“We’ve taken five minutes on decks and five years on this project,” quipped Cooper.
“You’re all intelligent, thoughtful and fair people,” said the Ossining resident, “who’ve seen the results of bad decisions and I hope you don’t make one.”
“We purchased the property in 2004,” said Ali Javed, a resident of New Castle and member of the UWMS. “We met with the building inspector and with [the town’s consultants at the time] F. P. Clark. We were told to follow the code. We have played very fairly, cordially, and with a lot of patience. We’ve met with neighbors to answer questions. I hope you close the hearing tonight. I hope we have met all the requirements for this application.”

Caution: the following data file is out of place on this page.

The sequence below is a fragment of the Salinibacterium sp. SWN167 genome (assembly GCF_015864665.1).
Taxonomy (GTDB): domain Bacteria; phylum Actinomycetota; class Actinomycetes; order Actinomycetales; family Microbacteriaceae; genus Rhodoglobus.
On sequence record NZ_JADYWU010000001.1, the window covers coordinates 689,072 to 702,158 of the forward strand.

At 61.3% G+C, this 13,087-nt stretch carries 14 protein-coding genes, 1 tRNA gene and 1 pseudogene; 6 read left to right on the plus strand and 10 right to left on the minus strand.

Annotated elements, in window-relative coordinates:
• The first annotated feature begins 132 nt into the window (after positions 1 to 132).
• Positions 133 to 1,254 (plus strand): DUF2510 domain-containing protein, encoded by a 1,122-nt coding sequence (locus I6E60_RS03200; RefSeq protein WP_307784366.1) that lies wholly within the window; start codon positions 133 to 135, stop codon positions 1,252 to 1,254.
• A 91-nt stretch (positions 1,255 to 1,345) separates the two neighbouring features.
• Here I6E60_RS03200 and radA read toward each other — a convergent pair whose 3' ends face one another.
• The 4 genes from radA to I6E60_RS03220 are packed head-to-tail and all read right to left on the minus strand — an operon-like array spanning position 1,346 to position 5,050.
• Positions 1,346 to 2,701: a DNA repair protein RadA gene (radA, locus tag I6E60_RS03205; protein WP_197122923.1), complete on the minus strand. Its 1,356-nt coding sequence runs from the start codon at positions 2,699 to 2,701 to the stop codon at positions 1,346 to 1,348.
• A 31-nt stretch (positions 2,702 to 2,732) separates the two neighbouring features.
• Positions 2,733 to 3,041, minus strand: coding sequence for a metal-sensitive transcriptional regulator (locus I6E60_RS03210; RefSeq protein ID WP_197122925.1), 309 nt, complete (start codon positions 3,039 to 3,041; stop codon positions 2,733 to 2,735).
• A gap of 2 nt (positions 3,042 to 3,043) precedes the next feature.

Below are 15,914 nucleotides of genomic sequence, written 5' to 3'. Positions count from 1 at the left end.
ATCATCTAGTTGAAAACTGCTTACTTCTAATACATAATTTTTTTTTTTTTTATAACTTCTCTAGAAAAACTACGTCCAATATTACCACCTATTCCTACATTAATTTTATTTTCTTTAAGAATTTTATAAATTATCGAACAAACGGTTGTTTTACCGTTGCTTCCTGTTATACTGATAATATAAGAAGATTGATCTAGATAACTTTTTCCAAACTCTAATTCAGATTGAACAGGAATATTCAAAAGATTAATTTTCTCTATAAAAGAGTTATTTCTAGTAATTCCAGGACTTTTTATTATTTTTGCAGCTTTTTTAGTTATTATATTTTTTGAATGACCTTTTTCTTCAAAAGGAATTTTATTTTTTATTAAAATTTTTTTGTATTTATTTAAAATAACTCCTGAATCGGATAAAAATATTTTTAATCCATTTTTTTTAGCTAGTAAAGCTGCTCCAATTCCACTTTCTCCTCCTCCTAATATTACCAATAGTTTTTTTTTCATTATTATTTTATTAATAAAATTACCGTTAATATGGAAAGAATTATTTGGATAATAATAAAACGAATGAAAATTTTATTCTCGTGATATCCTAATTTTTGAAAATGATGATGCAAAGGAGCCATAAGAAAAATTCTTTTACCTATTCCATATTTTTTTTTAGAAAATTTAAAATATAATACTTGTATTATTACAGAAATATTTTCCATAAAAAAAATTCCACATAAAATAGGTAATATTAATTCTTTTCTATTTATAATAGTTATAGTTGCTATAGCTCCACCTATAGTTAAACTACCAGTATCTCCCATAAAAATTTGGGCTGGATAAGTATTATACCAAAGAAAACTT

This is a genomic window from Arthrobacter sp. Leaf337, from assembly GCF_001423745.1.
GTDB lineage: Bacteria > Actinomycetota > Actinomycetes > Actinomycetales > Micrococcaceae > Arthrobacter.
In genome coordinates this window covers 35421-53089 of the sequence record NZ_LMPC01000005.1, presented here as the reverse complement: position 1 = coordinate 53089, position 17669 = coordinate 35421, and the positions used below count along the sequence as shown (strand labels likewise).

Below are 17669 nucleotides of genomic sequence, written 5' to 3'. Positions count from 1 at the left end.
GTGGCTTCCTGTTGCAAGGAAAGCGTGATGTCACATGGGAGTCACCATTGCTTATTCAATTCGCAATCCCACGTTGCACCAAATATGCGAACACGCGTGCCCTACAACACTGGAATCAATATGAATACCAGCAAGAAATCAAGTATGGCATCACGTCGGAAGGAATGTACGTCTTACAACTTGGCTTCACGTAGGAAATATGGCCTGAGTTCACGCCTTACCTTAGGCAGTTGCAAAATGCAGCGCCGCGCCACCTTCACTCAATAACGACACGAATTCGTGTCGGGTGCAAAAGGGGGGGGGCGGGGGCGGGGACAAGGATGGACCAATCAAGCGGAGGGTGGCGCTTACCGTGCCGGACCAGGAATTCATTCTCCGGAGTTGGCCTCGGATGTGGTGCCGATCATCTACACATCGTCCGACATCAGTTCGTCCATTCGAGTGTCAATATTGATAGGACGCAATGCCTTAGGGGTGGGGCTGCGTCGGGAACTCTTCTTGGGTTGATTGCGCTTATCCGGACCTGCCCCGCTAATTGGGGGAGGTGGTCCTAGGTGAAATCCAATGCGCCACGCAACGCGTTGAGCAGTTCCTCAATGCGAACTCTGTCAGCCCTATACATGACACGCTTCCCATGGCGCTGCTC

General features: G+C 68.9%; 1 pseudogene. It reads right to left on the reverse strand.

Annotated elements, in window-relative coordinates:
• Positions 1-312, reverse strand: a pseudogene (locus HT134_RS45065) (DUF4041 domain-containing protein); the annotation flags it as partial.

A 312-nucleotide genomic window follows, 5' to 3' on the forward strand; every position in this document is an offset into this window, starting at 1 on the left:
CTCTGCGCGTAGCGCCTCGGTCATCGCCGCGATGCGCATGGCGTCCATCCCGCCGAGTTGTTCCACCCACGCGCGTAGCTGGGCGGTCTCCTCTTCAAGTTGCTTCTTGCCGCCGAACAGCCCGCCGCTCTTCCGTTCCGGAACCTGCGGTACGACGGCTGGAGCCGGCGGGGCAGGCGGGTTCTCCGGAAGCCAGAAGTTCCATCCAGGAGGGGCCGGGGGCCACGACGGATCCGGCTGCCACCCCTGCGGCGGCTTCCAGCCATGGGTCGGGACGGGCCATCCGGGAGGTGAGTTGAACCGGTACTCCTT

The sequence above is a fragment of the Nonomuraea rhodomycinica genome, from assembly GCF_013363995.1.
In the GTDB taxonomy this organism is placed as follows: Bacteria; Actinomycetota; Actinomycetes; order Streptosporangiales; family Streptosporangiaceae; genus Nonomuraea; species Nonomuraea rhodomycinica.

“You heard passion on both sides tonight,” said UWMS counsel Zarin. “When you build a house of worship in any residential neighborhood it raises many of the same issues you’ve heard tonight. Over he last five years this project—because it’s taken so long—has gotten better. Design, setback, landscaped it’s not going to have such an impact.”
The last speaker, Nicole Richet, urged the ZBA to “balance the rights of the residents and the needs of the applicant.”
Written comments will be accepted for ten days from the close of the September 22 public hearing.
Related: ZBA continues public hearings on mosque environmental review and special permit to September, NCNOW.org, 8/5/14
The pubic hearing on the mosque application begins at the 1-hour and 42-minute mark and runs for around two hours.
Town of New Castle Zoning Board Meeting 9/22/14 from New Castle Media Center on Vimeo.